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Soft updates is an approach to maintaining file system meta-data integrity in the event of a crash or power outage. Soft updates work by tracking and enforcing dependencies among updates to file system meta-data. Soft updates are an alternative to the more commonly used approach of journaling file systems.

Method of operation

Soft updates allow only asynchronous metadata writes that do not render the on-disk file system inconsistent, or that the only inconsistency that ever happens is a storage space leak (space marked allocated when not used by any file). It avoids having to do ordered synchronous metadata writes by temporarily "rolling back" any part of a metadata block that depends on another potentially non-flushed or partially rolled-back block when writing it.

In effect, blocks may be flushed at any time and the soft-update code will always provide the disk a consistent version of it (as long as it knows which blocks have physically been flushed). Recovery then simply becomes a matter of running a background walk of the file system when it is next mounted to garbage collect any allocated space that has been orphaned. This also permits the filesystem to selectively flush certain files without having to flush all metadata blocks or all of the records.

Data that is unlinked from the metadata dependency graph before writing it to disk has begun does not need to be written to disk at all. For example, creating a file, using it for a short period of time, and then deleting it may cause no disk activity at all.

Soft updates require periodic flushing of the metadata to nonvolatile storage.


FreeBSD supports soft updates for the UFS file system[1] and they have been enabled by default during installation for many years. Soft updates are manually enabled or disabled during file system creation with an option to the newfs command.[2] They can be disabled or enabled anytime thereafter with an option to the tunefs command.[3] FreeBSD 9.0 introduced a journaling supplement to soft updates for the purpose of eliminating a background fsck for garbage collection after a crash.[4][5] However, enabling journaling on a filesystem with soft updates disables the ability to make filesystem snapshots.[6] This may cause issues when filesystems are dumped with the -L option, as snapshots are used to guarantee filesystem coherency during the dump.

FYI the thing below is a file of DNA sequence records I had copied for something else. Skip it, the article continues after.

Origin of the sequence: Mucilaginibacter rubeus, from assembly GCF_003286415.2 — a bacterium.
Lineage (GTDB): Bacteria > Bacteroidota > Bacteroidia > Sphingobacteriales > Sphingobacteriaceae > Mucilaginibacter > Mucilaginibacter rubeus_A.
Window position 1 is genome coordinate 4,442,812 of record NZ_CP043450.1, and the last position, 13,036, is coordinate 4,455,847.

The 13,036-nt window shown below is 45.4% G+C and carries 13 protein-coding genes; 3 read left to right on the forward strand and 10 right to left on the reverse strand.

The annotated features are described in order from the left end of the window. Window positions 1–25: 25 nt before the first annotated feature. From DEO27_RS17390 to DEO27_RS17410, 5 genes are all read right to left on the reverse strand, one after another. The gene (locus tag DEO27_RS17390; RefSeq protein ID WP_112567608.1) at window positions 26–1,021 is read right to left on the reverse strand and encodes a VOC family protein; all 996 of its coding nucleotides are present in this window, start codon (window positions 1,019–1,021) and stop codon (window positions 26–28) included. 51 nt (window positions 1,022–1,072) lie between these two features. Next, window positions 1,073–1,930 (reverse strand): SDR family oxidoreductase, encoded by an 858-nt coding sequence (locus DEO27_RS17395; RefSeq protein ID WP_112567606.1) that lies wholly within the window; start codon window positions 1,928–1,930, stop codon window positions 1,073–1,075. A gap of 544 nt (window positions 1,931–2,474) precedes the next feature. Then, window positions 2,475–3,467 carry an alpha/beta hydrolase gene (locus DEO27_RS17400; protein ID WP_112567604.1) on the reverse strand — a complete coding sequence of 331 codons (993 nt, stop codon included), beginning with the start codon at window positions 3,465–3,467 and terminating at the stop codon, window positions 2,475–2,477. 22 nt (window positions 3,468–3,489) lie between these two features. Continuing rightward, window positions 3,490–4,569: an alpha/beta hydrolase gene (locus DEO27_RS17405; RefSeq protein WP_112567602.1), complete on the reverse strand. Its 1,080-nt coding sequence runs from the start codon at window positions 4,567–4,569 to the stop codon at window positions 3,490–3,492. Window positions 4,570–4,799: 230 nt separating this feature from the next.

OpenBSD supports soft updates for the FFS file system. Soft updates are enabled when the file system is mounted by exercising an option to the mount command.[7]

NetBSD supported soft updates until the 6.0 release (2012) at which time it was deprecated in favor of WAPBL journaling.[8]

Comparison to journaling file systems

Neither journaling nor soft updates guarantees that no data will be lost, but they do make sure that the filesystem remains consistent.

An advantage of a file system with soft updates is that it can be mounted immediately after a crash, since there is no log replay.



  1. ^ McKusick, Marshall Kirk; Neville-Neil, George V. (2005). "8.6". The Design and Implementation of the FreeBSD Operating System. Addison-Wesley. ISBN 978-0321968975.
  2. ^ "newfs(8)". FreeBSD. 2017-07-07. Retrieved 2019-02-02.
  3. ^ "tunefs(8)". FreeBSD. 2016-04-19. Retrieved 2019-02-02.
  4. ^ "FreeBSD 9.0-RELEASE Release Notes". FreeBSD. 2012-01-12. Retrieved 2019-02-02.
  5. ^ McKusick, Marshall Kirk; Roberson, Jeff (2010-01-23). "Journaled Soft-updates" (PDF). Retrieved 2019-02-02.
  6. ^ "Bug 195485 - [ufs] mksnap_ffs(8) cannot create snapshot with journaled soft updates enabled". FreeBSD. 2014-11-28. Retrieved 2019-02-02.
  7. ^ "mount(8)". OpenBSD. 2018-01-18. Retrieved 2019-02-02.
  8. ^ "Announcing NetBSD 6.0". NetBSD. 2012-10-17. Retrieved 2019-02-02.